A Birmingham tax inspector drowned in a boating accident because of the gross negligence of the owners of the pleasure craft in allowing it to become seriously overloaded, the city's Crown Court was told yesterday.
Jane Turner, from Castle Bromwich, was trapped in the cabin when the 20-foot boat, called Sweetie Pie and packed with partygoers, sank in Stourport-on-Severn, Worcestershire, in September 2003 during a carnival.
Ruth Pearson (39) of St Georges Terrace, Kidderminster, Janice Ward (42) of Four Acres Caravan Park, Worcester Road, Stourport, and Thomas Prescott (48) of George Street, Kidderminster, have all denied a charge of manslaughter.
Philip Shears QC, prosecuting, said: "In the late evening of September 6, 2003 Jane Turner met her death while a passenger on board a motor vessel known as the Sweetie Pie." He said Pearson and Ward were the boat's owners while Prescott, the boyfriend of Ward, was the helmsman at the time of the tragedy.
Mr Shears went on: "We say that Jane Turner lost her life because the defendants were criminally negligent, principally because they allowed the boat to proceed when it was in a seriously overloaded state.
"There were no less than 16 people on that small vessel which, in due course, overturned then shortly afterwards sank by the stern trapping Jane Turner in the cabin where she met her death." He said during the course of the boat's journey, the defendants had been warned about its overloaded state, and allowing people to go on to the cabin roof had seriously affected the boat's centre of gravity.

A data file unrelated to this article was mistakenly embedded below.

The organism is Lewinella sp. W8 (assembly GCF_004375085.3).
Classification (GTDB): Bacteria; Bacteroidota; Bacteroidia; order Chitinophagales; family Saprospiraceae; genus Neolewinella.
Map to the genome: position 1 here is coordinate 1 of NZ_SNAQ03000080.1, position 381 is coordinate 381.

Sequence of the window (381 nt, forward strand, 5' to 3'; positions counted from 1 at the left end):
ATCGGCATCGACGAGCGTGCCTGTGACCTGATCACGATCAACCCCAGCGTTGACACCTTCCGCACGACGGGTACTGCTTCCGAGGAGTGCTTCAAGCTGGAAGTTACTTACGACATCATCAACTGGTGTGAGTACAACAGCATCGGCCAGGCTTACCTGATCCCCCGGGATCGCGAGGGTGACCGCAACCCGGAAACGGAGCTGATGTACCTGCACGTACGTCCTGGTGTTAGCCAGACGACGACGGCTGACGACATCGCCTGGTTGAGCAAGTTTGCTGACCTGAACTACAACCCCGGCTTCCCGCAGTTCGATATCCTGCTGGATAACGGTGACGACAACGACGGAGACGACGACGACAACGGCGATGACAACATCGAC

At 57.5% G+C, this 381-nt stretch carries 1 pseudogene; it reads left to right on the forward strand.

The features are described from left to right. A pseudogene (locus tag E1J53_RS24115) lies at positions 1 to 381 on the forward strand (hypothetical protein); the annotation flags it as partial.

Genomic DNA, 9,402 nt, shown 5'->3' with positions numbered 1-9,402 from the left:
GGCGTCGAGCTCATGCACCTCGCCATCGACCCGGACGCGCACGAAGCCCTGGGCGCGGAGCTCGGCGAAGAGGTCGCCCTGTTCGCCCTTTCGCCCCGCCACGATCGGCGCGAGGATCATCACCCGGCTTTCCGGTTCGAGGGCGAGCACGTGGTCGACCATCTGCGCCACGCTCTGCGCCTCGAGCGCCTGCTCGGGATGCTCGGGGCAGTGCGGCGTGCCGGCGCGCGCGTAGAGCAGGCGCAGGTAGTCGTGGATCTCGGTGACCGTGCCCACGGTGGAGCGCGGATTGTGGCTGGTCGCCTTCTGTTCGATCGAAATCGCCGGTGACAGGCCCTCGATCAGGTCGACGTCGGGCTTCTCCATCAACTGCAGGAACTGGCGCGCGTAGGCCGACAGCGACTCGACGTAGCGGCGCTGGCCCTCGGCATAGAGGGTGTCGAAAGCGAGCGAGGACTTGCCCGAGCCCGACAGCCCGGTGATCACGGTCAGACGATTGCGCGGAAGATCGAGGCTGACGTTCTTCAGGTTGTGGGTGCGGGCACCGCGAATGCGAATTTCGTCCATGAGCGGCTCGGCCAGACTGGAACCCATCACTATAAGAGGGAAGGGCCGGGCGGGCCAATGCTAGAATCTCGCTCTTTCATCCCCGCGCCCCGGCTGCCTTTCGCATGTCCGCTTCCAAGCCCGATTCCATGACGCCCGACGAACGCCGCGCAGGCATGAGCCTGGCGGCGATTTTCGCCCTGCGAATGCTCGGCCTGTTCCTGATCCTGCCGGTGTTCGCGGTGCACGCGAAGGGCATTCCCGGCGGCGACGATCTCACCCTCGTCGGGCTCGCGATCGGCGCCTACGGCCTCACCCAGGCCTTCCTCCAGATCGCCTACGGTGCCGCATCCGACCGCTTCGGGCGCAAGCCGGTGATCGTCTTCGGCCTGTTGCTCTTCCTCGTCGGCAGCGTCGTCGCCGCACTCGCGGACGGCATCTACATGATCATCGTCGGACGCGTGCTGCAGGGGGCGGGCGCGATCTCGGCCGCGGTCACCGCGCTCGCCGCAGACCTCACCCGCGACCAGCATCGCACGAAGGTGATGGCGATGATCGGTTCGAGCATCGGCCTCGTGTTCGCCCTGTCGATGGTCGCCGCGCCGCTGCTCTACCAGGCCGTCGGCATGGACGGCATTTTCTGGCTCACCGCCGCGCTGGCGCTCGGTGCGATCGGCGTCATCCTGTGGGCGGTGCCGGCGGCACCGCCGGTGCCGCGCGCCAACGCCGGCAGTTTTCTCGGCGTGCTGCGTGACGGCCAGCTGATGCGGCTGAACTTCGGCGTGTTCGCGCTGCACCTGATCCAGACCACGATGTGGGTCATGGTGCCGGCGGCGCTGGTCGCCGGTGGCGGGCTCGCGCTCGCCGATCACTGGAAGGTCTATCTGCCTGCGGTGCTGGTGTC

Mr Shears later claimed Pearson, Ward and Prescott had been drinking and their judgment in taking the grossly-overloaded vessel on a river trip had been "clouded" with alcohol.
He said Pearson and Ward had invited more than 30 people to a boat-warming party and that guests, who were encouraged to bring a bottle, had spent the afternoon and evening drinking.
"You may conclude that there was no shortage of drink and alcohol was consumed not only by the guests but by these three defendants over what must have been a fairly significant period of time."
And he went on: "You may conclude that drink may well have, to some extent, clouded the judgment of the defendants and played a part in the decision to embark on a trip in a grossly overcrowded boat."
Mr Shears said one guest had described Prescott, who had been steering the boat, as a "bit tipsy".
He said the craft had been taken on to the river to a point where the people on board could see a firework display and was on its way back to Stourport Marina when it capsized.
Mr Shears added it was dark, people were screaming, and when a number of people clambered back on board, the boat began to sink.
He said three guests, including Mrs Turner, became trapped in the cabin and two of them managed to escape after forcing open a hatch.
A member of a rescue team saw Mrs Turner in the cabin. Her body was lifted out, but attempts to resuscitate her failed, the court heard.
The trial continues.